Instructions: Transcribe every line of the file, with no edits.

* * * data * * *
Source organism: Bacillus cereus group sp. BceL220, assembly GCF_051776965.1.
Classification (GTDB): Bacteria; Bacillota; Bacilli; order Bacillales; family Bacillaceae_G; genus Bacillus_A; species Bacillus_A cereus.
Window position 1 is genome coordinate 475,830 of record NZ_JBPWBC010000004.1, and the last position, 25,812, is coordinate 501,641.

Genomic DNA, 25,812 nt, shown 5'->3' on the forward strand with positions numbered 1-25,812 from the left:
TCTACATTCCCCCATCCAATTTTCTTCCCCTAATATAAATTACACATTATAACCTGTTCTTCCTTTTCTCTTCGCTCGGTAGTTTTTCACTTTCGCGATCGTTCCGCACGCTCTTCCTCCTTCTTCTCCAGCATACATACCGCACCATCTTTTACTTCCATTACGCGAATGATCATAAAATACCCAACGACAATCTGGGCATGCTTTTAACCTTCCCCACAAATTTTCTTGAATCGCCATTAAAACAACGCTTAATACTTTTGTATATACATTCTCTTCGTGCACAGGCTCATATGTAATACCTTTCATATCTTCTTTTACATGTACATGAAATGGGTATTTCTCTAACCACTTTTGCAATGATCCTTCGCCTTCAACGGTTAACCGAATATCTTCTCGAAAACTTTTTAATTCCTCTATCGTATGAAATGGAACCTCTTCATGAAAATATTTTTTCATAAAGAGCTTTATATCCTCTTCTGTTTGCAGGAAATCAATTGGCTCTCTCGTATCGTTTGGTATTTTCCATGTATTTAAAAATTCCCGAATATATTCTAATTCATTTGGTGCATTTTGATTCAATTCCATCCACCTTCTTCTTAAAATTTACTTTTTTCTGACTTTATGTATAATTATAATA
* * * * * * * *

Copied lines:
Source organism: Bacillus cereus group sp. BceL220, assembly GCF_051776965.1.
Classification (GTDB): Bacteria; Bacillota; Bacilli; order Bacillales; family Bacillaceae_G; genus Bacillus_A; species Bacillus_A cereus.
Window position 1 is genome coordinate 475,830 of record NZ_JBPWBC010000004.1, and the last position, 25,812, is coordinate 501,641.

Genomic DNA, 25,812 nt, shown 5'->3' on the forward strand with positions numbered 1-25,812 from the left:
TCTACATTCCCCCATCCAATTTTCTTCCCCTAATATAAATTACACATTATAACCTGTTCTTCCTTTTCTCTTCGCTCGGTAGTTTTTCACTTTCGCGATCGTTCCGCACGCTCTTCCTCCTTCTTCTCCAGCATACATACCGCACCATCTTTTACTTCCATTACGCGAATGATCATAAAATACCCAACGACAATCTGGGCATGCTTTTAACCTTCCCCACAAATTTTCTTGAATCGCCATTAAAACAACGCTTAATACTTTTGTATATACATTCTCTTCGTGCACAGGCTCATATGTAATACCTTTCATATCTTCTTTTACATGTACATGAAATGGGTATTTCTCTAACCACTTTTGCAATGATCCTTCGCCTTCAACGGTTAACCGAATATCTTCTCGAAAACTTTTTAATTCCTCTATCGTATGAAATGGAACCTCTTCATGAAAATATTTTTTCATAAAGAGCTTTATATCCTCTTCTGTTTGCAGGAAATCAATTGGCTCTCTCGTATCGTTTGGTATTTTCCATGTATTTAAAAATTCCCGAATATATTCTAATTCATTTGGTGCATTTTGATTCAATTCCATCCACCTTCTTCTTAAAATTTACTTTTTTCTGACTTTATGTATAATTATAATA